There was also a bug fixed which was affecting accounts created with safe-authd. Due to the way it was parsing JSON-RPC messages, the account credentials were being passed to the network with enclosing quotes ("..."). This means that with this new version of authd, accounts previously created won’t be found and login will fail. Thus for those actively using the CLI and authd, once you have updated to the latest version you would need to either create new accounts, or as a workaround if you really want to use any previously created account, just make sure you enter the credentials with enclosing quotes ("...") and that will allow you to login with them. For example, if my passphrase was mypassphrase and my password was mypassword then I can still access that account after upgrading by entering my details as "mypassphrase" and "mypassword".

Labelled Data, Indexing and Token Authorisation

RFC, Project Plan

This week, @yogesh has joined forces with @joshuef for token implementation, and they’ve started working on feedback from the initial POC implementation, as well as starting deeper planning of the next steps for tokens. This involves a new, separate RFC (coming soon) just for tokens, to give clarity there.

With this, we’ll hopefully start to make some good progress here over the coming weeks!

Data Types Refinement

RFC, Project plan

Clarification of the Private | Public scope implications for Map has been added on request by @tfa. Additionally, details of possible extensions to PrivateMap deletion options have been added.
The Sequence PR is close to being merged, as most required changes have been implemented. A few minor things have been deferred to follow-up PRs.

Data Hierarchy Refinement


Discussions in the RFC have been ongoing during the week, with several suggestions from the community. Among these are using an additional encrypting layer of nodes as a way to deal with obfuscation of vaults (@jlpell), and a suggestion for natively supporting RDF through the introduction of a Triplet data type, i.e. giving a native triplestore (@JoeSmithJr).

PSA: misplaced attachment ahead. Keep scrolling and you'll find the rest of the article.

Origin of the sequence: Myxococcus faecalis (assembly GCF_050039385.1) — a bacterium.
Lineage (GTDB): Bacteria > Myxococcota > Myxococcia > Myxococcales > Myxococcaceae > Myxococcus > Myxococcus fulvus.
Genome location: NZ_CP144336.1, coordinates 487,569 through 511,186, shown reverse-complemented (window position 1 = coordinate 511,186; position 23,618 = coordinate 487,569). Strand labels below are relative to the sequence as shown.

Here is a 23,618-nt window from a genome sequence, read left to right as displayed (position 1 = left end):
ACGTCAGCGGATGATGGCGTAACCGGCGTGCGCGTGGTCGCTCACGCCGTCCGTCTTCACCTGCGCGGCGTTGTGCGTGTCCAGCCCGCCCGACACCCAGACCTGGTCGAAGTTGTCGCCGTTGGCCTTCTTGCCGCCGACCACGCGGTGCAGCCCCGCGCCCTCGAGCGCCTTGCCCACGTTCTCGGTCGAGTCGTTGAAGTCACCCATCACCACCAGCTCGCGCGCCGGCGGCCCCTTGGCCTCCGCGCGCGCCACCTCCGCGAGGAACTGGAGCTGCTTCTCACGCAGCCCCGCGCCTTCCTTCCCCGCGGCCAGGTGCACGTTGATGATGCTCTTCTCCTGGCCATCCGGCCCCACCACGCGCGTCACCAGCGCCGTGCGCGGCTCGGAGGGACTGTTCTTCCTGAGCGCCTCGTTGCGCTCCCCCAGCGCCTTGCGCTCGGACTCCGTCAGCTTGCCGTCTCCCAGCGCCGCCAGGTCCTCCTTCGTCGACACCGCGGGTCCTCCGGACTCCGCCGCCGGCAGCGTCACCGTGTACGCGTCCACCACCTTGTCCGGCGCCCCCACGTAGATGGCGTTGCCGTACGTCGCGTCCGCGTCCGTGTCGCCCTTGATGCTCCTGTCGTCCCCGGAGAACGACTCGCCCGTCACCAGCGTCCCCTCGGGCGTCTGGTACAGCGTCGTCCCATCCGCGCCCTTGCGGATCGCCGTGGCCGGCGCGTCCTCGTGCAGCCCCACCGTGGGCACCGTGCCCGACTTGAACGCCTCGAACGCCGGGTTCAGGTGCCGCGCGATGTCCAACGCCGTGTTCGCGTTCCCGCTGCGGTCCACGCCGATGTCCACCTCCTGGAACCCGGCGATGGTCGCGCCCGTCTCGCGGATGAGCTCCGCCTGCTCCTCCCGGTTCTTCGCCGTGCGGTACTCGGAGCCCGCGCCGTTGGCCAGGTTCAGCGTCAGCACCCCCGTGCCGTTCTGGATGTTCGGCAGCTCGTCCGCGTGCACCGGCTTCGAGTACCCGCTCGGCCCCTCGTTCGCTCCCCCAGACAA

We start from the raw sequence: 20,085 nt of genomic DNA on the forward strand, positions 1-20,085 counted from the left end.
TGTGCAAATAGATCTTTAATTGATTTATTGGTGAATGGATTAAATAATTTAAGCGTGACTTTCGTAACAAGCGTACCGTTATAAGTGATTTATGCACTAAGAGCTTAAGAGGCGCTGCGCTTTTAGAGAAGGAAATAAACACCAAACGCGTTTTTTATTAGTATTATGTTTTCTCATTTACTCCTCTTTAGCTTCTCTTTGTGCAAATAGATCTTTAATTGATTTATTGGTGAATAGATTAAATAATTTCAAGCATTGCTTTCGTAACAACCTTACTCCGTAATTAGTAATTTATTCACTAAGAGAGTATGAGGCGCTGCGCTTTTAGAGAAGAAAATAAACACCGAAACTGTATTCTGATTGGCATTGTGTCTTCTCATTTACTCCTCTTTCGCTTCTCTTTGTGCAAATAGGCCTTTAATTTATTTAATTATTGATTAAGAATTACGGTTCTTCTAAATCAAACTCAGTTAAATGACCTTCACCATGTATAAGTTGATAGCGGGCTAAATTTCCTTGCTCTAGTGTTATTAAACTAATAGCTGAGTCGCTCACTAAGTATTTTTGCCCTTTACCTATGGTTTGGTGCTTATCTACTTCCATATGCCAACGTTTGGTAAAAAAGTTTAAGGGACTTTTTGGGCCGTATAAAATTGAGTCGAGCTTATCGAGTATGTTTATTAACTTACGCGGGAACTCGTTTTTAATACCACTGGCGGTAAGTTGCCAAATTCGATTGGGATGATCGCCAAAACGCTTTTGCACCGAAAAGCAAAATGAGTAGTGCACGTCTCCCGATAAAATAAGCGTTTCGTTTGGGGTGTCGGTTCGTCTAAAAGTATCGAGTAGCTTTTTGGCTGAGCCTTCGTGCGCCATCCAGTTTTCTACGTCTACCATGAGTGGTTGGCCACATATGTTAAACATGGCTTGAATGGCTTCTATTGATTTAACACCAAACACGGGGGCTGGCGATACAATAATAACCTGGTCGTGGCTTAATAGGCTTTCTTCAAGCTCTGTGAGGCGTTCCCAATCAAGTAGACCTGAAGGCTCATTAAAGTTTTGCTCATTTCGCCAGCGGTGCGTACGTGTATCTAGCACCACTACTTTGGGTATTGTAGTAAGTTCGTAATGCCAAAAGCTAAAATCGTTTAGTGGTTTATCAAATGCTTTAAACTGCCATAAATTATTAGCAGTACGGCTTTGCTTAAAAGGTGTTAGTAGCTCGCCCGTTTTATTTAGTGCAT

Also, discussions around management of Shell metadata growth has gone into some previous work done in this area, specifically building trees of the native types. @bochaco added a few diagrams with examples he’s been working on previously.

SAFE Network App (desktop)

With new changes and APIs being added to the CLI and safe-authd, we decided to take advantage of this and simplify how authd was included in the SAFE Network App. We’ll now be using, managing and requiring the install of the CLI and authd from the SAFE Network App UI. Users will be informed if either the CLI or safe-authd aren’t installed and prompted to install them. Only then will Login options show up.

As well as using the same codebase as the CLI and reducing some Windows checks in the app, we also streamlined admin prompts on Windows (wait for prompt to be accepted before attempting another). So now you should get one prompt at install, and one at startup (as opposed to possibly getting a barrage of prompts). Which is nice.

Finally, we added another handy feature: the SAFE Network App will only attempt to stop the auth daemon if it wasn’t already started. So this should not interfere with any authd instances started from the CLI for example.

SAFE Browser (desktop)

We’ve released a couple of alpha browser releases this week. Mostly maintenance, but also fixing a couple of issues @latch has been hitting as he’s working towards a WASM-based web app. On macOS, there was an issue where opening devtools could crash the whole browser. An annoying one to debug as devmode didn’t have the problem (which was in itself, intermittent). In the end, it was a simple case of needing to URI decode some devtools requests, which were (falsely) being treated as safe requests.

These issues have also been raising some good questions about our API and how far we should be including HTTP type responses (or not). More on that on the Dev Forum.

SAFE Browser / SAFE Authenticator (mobile)